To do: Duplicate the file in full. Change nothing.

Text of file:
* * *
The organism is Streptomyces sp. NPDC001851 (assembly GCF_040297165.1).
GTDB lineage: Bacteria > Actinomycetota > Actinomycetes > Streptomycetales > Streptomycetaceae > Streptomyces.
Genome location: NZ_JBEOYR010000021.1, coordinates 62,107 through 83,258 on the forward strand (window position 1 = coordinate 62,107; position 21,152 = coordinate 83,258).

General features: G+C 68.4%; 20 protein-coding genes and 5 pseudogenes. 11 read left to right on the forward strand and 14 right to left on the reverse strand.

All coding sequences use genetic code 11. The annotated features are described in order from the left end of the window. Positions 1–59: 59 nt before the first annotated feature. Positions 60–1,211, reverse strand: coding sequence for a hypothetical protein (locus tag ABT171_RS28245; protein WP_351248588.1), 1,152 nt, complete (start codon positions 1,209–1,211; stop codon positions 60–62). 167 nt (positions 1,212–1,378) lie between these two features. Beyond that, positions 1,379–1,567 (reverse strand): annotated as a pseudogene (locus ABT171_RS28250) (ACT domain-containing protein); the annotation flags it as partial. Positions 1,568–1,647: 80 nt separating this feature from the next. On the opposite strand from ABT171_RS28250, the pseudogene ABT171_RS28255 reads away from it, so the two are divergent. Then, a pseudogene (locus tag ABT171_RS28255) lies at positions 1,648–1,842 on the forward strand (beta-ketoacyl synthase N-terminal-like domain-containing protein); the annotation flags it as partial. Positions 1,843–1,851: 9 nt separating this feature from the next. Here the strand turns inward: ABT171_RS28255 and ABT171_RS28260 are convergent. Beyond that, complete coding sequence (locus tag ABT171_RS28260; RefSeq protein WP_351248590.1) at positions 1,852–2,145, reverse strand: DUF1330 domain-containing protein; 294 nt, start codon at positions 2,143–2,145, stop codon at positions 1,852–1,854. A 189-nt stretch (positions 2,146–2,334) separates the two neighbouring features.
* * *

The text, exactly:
The organism is Streptomyces sp. NPDC001851 (assembly GCF_040297165.1).
GTDB lineage: Bacteria > Actinomycetota > Actinomycetes > Streptomycetales > Streptomycetaceae > Streptomyces.
Genome location: NZ_JBEOYR010000021.1, coordinates 62,107 through 83,258 on the forward strand (window position 1 = coordinate 62,107; position 21,152 = coordinate 83,258).

General features: G+C 68.4%; 20 protein-coding genes and 5 pseudogenes. 11 read left to right on the forward strand and 14 right to left on the reverse strand.

All coding sequences use genetic code 11. The annotated features are described in order from the left end of the window. Positions 1–59: 59 nt before the first annotated feature. Positions 60–1,211, reverse strand: coding sequence for a hypothetical protein (locus tag ABT171_RS28245; protein WP_351248588.1), 1,152 nt, complete (start codon positions 1,209–1,211; stop codon positions 60–62). 167 nt (positions 1,212–1,378) lie between these two features. Beyond that, positions 1,379–1,567 (reverse strand): annotated as a pseudogene (locus ABT171_RS28250) (ACT domain-containing protein); the annotation flags it as partial. Positions 1,568–1,647: 80 nt separating this feature from the next. On the opposite strand from ABT171_RS28250, the pseudogene ABT171_RS28255 reads away from it, so the two are divergent. Then, a pseudogene (locus tag ABT171_RS28255) lies at positions 1,648–1,842 on the forward strand (beta-ketoacyl synthase N-terminal-like domain-containing protein); the annotation flags it as partial. Positions 1,843–1,851: 9 nt separating this feature from the next. Here the strand turns inward: ABT171_RS28255 and ABT171_RS28260 are convergent. Beyond that, complete coding sequence (locus tag ABT171_RS28260; RefSeq protein WP_351248590.1) at positions 1,852–2,145, reverse strand: DUF1330 domain-containing protein; 294 nt, start codon at positions 2,143–2,145, stop codon at positions 1,852–1,854. A 189-nt stretch (positions 2,146–2,334) separates the two neighbouring features.